CH30 - CHAPTER 30 Complex Numbers Complex numbers are an...

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551 CHAPTER 30 h & gt 2 2 % vt Complex Numbers Complex numbers are an extension of the ordinary numbers used in everyday math. They have the unique property of representing and manipulating two variables as a single quantity. This fits very naturally with Fourier analysis, where the frequency domain is composed of two signals, the real and the imaginary parts. Complex numbers shorten the equations used in DSP, and enable techniques that are difficult or impossible with real numbers alone. For instance, the Fast Fourier Transform is based on complex numbers. Unfortunately, complex techniques are very mathematical, and it requires a great deal of study and practice to use them effectively. Many scientists and engineers regard complex techniques as the dividing line between DSP as a tool , and DSP as a career . In this chapter, we look at the mathematics of complex numbers, and elementary ways of using them in science and engineering. The following three chapters discuss important techniques based on complex numbers: the complex Fourier transform , the Laplace transform , and the z-transform . These complex transforms are the heart of theoretical DSP. Get ready, here comes the math! The Complex Number System To illustrate complex numbers, consider a child throwing a ball into the air. For example, assume that the ball is thrown straight up, with an initial velocity of 9.8 meters per second. One second after it leaves the child's hand, the ball has reached a height of 4.9 meters, and the acceleration of gravity (9.8 meters per second 2 ) has reduced its velocity to zero. The ball then accelerates toward the ground, being caught by the child two seconds after it was thrown. From basic physics equations, the height of the ball at any instant of time is given by:
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The Scientist and Engineer's Guide to Digital Signal Processing 552 t 1 & h /4.9 where h is the height above the ground (in meters), g is the acceleration of gravity (9.8 meters per second 2 ), v is the initial velocity (9.8 meters per second), and t is the time (in seconds). Now, suppose we want to know when the ball passes a certain height. Plugging in the known values and solving for t : For instance, the ball is at a height of 3 meters twice : (going up) t 0.38 and seconds (going down). t 1.62 As long as we ask reasonable questions, these equations give reasonable answers. But what happens when we ask unreasonable questions? For example: At what time does the ball reach a height of 10 meters? This question has no answer in reality because the ball never reaches this height. Nevertheless, plugging the value of into the above equation gives two h 10 answers: and . Both these answers contain t 1 % & 1.041 t 1 & & 1.041 the square-root of a negative number, something that does not exist in the world as we know it. This unusual property of polynomial equations was first used by the Italian mathematician Girolamo Cardano (1501-1576). Two centuries later, the great German mathematician Carl Friedrich Gauss (1777-1855) coined the term complex numbers , and paved the way for the modern understanding of the field.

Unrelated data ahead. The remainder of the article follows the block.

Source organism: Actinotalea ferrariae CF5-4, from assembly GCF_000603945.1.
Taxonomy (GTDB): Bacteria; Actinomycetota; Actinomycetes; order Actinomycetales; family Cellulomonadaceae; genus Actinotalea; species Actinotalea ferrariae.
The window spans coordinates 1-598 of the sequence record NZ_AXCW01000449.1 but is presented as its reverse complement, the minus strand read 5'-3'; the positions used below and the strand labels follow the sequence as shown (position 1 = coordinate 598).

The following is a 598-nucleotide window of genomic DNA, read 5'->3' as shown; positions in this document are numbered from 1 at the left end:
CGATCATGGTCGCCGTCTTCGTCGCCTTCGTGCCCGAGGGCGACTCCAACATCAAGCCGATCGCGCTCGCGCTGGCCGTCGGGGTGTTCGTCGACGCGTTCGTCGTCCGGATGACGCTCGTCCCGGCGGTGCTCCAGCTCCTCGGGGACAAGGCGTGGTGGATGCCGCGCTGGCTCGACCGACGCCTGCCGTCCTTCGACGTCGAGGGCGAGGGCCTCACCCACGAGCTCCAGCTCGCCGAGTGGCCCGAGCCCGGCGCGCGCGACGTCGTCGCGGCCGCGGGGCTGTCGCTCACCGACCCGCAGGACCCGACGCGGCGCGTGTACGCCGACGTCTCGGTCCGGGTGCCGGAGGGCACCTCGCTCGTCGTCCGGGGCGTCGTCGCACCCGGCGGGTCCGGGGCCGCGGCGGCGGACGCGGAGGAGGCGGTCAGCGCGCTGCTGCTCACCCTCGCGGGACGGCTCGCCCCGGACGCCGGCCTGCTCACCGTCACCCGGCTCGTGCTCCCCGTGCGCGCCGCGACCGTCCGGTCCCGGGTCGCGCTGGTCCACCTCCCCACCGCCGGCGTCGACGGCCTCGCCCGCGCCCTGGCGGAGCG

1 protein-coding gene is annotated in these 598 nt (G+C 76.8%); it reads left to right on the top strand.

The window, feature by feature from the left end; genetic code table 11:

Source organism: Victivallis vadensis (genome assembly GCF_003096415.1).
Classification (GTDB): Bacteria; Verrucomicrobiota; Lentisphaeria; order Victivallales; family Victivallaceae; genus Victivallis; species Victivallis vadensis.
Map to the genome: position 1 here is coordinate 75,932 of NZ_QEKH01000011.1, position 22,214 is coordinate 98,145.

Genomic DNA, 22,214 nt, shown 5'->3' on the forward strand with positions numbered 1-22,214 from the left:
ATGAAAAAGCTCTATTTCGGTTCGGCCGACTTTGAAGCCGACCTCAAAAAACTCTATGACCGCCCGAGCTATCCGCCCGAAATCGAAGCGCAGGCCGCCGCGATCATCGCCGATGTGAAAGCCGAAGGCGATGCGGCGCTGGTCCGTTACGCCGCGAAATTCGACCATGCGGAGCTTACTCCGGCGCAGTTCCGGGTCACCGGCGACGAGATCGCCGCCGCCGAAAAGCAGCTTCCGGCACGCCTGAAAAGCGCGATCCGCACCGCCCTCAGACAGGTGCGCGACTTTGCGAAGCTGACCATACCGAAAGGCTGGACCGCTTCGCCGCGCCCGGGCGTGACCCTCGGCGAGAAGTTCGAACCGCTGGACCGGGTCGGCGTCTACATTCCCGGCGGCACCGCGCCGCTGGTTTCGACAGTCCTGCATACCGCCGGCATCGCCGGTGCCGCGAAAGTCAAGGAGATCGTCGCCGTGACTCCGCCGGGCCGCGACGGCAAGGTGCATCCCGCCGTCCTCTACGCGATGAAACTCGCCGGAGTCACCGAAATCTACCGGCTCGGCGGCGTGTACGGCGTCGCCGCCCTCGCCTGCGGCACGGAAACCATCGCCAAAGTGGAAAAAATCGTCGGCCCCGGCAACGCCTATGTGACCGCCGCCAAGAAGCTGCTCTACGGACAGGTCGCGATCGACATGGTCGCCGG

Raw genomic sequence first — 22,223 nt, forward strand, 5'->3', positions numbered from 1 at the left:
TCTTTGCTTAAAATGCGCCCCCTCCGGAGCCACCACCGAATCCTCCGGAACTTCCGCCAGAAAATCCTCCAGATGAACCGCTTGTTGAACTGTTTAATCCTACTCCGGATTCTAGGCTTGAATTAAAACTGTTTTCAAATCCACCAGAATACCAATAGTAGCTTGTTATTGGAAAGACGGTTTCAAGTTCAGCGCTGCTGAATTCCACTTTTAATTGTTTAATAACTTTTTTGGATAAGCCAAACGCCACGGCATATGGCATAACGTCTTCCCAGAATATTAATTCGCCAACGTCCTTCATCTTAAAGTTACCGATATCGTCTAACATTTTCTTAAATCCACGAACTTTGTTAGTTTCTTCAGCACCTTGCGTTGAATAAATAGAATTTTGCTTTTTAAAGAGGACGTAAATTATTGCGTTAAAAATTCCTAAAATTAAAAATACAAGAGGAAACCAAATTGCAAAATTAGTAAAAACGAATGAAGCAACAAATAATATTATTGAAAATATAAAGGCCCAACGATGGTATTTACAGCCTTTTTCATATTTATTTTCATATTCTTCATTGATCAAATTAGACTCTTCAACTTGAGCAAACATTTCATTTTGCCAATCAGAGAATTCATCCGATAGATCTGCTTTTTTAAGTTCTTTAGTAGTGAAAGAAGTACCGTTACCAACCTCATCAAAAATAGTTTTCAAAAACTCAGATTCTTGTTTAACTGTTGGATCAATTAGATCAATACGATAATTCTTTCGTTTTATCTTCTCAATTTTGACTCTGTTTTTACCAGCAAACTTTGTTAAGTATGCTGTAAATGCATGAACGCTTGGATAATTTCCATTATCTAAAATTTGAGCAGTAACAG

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CH30 - CHAPTER 30 Complex Numbers Complex numbers are an...

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